The European Society of Cardiology (ESC) and European Atherosclerosis Society (EAS) have published respectively their 2016 European Guidelines on cardiovascular disease (CVD) prevention in clinical practice (Piepoli et al Eur Heart J 2016; doi:10.1093/eurheartj/ehw106) and their Guidelines for the management of dyslipidaemias (Catapano, Graham, deBacker, Wiklund et al. Eur Heart J 2016 (doi:10.1093/eurheartj/ehw272 and Atherosclerosis 253 (2016) 281e344)

CVD prevention is seen as effective in reducing the impact of CVD whilst the elimination of health risk behaviors would make it possible to prevent at least 80% of CVD. The guidelines consider a lifetime approach and hence people of all ages should be encouraged to adopt or sustain a healthy diet and lifestyle.

The 2016 ESC/EAS guidelines strongly emphasize the importance of CVD prevention both in the general population, by promoting healthy lifestyle behavior, and at  individual level as in those population groups at moderate to high risk of CVD or in patients with established CVD. By tackling  unhealthy lifestyles (e.g. poor-quality diet, physical inactivity, smoking) and by reducing increased levels of risk factors such as elevated blood cholesterol or blood pressure these groups can significantly benefit from reducing the risk of either developing CVD or of aggravating their existing condition.

The Guidelines reemphasize that LDL-cholesterol is the primary treatment target for CVD prevention. This affirms the IPSSAview that it is crucial for people to be aware of their blood cholesterol and in particular their LDL-cholesterol levels, a key risk factor in the development of CVD.  Blood cholesterol can be easily measured through a simple blood test (see also our related Press Release below );

Regarding a healthy diet, the guidelines recommend a diet low in saturated fat with a focus on wholegrain products, vegetables, fruit and fish. Further, the guidelines outline in detail specific diet and lifestyle interventions that reduce LDL-cholesterol levels.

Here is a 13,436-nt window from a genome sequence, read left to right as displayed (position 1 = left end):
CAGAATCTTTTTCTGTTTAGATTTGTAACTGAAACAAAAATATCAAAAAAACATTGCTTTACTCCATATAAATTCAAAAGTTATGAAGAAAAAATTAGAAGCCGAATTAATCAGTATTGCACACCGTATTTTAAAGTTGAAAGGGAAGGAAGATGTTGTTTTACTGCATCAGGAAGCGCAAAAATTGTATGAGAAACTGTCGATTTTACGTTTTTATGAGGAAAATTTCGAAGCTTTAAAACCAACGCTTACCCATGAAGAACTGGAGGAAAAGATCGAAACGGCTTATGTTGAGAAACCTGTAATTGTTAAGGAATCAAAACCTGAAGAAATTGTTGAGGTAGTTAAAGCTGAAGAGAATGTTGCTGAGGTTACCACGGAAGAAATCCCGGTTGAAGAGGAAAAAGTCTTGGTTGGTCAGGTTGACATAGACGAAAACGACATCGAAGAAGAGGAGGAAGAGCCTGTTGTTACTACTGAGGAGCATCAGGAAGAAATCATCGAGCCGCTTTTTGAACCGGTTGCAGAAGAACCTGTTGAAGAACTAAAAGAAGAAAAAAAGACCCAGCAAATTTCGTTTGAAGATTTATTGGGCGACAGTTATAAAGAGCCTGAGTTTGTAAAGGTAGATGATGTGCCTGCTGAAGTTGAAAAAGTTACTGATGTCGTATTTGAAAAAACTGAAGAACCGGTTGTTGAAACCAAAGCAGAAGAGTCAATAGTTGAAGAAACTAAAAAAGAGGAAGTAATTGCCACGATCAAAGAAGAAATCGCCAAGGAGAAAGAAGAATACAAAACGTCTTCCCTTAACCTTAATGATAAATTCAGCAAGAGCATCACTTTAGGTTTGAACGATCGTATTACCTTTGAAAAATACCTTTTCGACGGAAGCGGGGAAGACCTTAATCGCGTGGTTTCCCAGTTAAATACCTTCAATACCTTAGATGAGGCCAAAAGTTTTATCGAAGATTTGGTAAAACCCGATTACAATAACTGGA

The table below gives a clear picture of the impact lifestyle changes can make on LDL-cholesterol levels where more “+” mean higher efficiency of intervention in LDL-cholesterol lowering, while level of evidence A refers to data derived from multiple randomized clinical trials or meta-analyses and level of evidence B indicates data derived from a single randomized clinical trial or large non-randomized studies.

ldl-table

Regarding functional foods for the treatment of dyslipidaemias, the Guidelines specifically outline the role of foods with added plant sterols and stanols. Specifically, they affirm that the daily consumption of 2 g of plant sterols or stanols can effectively lower LDL-cholesterol by 7-10% in humans.

Furthermore, the Guidelines refer to target groups for whom plant sterols/stanols may be considered such as

  • individuals with high cholesterol levels at intermediate or low global CVD risk who do not qualify for drug therapy
  • as an adjunct to drug therapy in high- and very high-risk patients who fail to achieve LDL-cholesterol goals on statins or are statin intolerant
  • in adults and children (>6 years) with familiar hypercholesterolemia (FH), in line with current guidance

IPSSA has always supported that foods with added plant sterols and stanols as part of a healthy diet and lifestyle can contribute significantly to lowering  LDL-cholesterol, which constitute a major risk factor for CVD.  The cholesterol-lowering effect of plant sterols and stanols has been proven in a vast number of clinical studies, which formed the basis of authorized health claims by international regulatory bodies in many countries around the world. The cholesterol-lowering benefit is further recognized in many guidelines for the management of dyslipidaemias of leading societies such as in the recently published 2016 Guidelines of these two leading European societies.